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The American Childhood Cancer Organization was founded in Washington, D.C. in 1970 by parents of children and adolescents diagnosed with cancer to advocate for their needs and support research so every child survives and leads a long and healthy life. The U.S. largest grassroots organization at the forefront of the crucial battle against childhood cancer, the ACCO is dedicated to shaping policy, supporting research, raising awareness and providing educational resources and innovative programs to children with cancer, survivors and their families. Since its inception, the ACCO has helped support more than half a million families affected by childhood cancer. ACCO now has 35 local ACCO affiliates known as Founding Hope chapters throughout the United States. www.acco.org.

Childhood Cancer International (CCI) was founded in 1994 and is recognized as the largest patient support organization for childhood cancer in the world. Comprised of 188 member organizations in 98 countries, CCI represents the voice of children and adolescents with cancer, childhood cancer survivors and their families globally. Operating as a non-State Actor in official relations with the World Health Organization (WHO), CCI engages with the WHO as well as international develo
pment organizations, policy-makers, civil society organizations, research and medical professionals to advocate for the rights of children and adolescents with cancer and prioritize childhood cancer as an integral part of the local, national and global child health and development agenda. 
www.childhoodcancerinternational.org

FOR MORE INFORMATION OR TO SET UP AN INTERVIEW: Contact Ruth Hoffman, Chief Executive Officer, American Childhood Cancer Organization and President, Childhood Cancer International. rhoffman@acco.org; 202-262-9949.

Largest Childhood Cancer Icon Ever

Amazon + ACCO 2018

American Childhood Cancer Organization and Amazon Unveil Largest Childhood Cancer Icon Ever

IMG_0153Amazon provides funding for policy initiative to overcome the disparity between adult and childhood cancer research

 

Dear ACCO supporters –

IMG_0151As you know, September is Childhood Cancer Awareness Month (CCAM). Our team has been hard at work the past year preparing for this important month. Today we are reaching out to our supporters so that you are the first to hear some very exciting 2018 CCAM updates. We hope you followed along last year during Childhood Cancer Awareness Month as Amazon + ACCO joined together in a revolutionary awareness campaign to transform the future of how corporate American recognizes childhood cancer as a national child health priority. This year is even bigger and better, literally! Today we are thrilled to announce Amazon + ACCO 2018 as we unveil our biggest awareness icon yet – a massive Amazon Prime airplane emblazoned with a old ribbon and featuring the American Childhood Cancer Organization’s registered taglines “GO GOLD®” and “because kids can’t fight cancer alone”.The plane will take to the skies and deliver packages to customers across the nation, bringing a little bit of gold (and hope) everywhere it goes (www.acco.org/amazongoesgold)!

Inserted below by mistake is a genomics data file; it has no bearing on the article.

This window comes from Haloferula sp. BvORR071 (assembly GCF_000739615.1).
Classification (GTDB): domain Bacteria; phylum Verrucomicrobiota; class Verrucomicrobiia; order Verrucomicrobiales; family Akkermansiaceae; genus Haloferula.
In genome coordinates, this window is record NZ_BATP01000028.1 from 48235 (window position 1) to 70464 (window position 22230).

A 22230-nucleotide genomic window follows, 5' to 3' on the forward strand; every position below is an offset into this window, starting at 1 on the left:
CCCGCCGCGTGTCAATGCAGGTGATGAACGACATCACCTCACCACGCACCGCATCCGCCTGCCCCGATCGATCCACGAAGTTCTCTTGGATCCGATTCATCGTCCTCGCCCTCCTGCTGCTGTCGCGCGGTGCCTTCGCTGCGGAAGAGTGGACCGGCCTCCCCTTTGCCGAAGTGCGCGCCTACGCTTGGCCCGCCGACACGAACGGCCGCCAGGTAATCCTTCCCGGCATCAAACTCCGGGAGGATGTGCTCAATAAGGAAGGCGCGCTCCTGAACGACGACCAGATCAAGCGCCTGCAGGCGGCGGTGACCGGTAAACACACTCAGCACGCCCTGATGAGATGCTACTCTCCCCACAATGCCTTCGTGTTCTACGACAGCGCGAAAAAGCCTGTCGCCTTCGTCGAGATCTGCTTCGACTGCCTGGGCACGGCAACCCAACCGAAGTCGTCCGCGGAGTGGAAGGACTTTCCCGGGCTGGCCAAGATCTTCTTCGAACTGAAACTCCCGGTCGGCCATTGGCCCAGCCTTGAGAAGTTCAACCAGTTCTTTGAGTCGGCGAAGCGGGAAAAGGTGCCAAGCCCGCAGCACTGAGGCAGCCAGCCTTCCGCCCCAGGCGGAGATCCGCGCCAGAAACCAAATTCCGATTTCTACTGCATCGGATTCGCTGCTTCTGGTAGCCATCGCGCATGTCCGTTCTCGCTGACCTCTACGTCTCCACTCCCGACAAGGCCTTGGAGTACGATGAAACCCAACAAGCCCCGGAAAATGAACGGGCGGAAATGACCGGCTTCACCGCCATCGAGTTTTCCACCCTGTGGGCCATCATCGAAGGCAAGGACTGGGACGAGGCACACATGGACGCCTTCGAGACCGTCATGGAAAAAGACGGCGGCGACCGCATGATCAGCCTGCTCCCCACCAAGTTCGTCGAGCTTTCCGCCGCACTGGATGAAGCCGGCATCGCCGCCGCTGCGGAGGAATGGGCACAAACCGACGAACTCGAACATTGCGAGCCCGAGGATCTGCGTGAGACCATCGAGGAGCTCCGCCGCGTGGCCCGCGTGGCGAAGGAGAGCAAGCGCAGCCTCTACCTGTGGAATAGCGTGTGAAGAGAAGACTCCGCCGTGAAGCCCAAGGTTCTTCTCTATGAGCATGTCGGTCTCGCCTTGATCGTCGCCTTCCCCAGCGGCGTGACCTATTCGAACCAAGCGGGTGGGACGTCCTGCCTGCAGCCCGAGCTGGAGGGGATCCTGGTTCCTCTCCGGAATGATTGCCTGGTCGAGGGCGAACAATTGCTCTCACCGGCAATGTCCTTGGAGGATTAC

We are also excited to announce that throughout the month Amazon will also host “Camp Amazon” Gold Edition activities in Amazon robotics fulfillment centers across the United States to engage children diagnosed with cancer who demonstrate an interest in Science, Technology, Engineering, and Math (STEM). The fulfillment center will turn “gold” for the occasion and invite cancer children from local hospitals to see how Amazon robots help deliver smiles to customers around the world.  On behalf of the children participating in Camp Amazon Gold Edition, Amazon will also make donations to the pediatric oncology programs committed to saving their lives.

Until September 2017, no one knew hope could be found in a box. In the weeks and months to follow, we heard from thousands of you impacted by childhood cancer and who were so deeply moved that the world’s largest online retailer would join in the fight against the disease. In September 2018, we are excited to share that millions of Amazon customers will once again receive the special edition box featuring the gold ribbon, the international symbol of childhood cancer. We can’t wait to see your photos after you receive a box, please be sure to share with us on social media!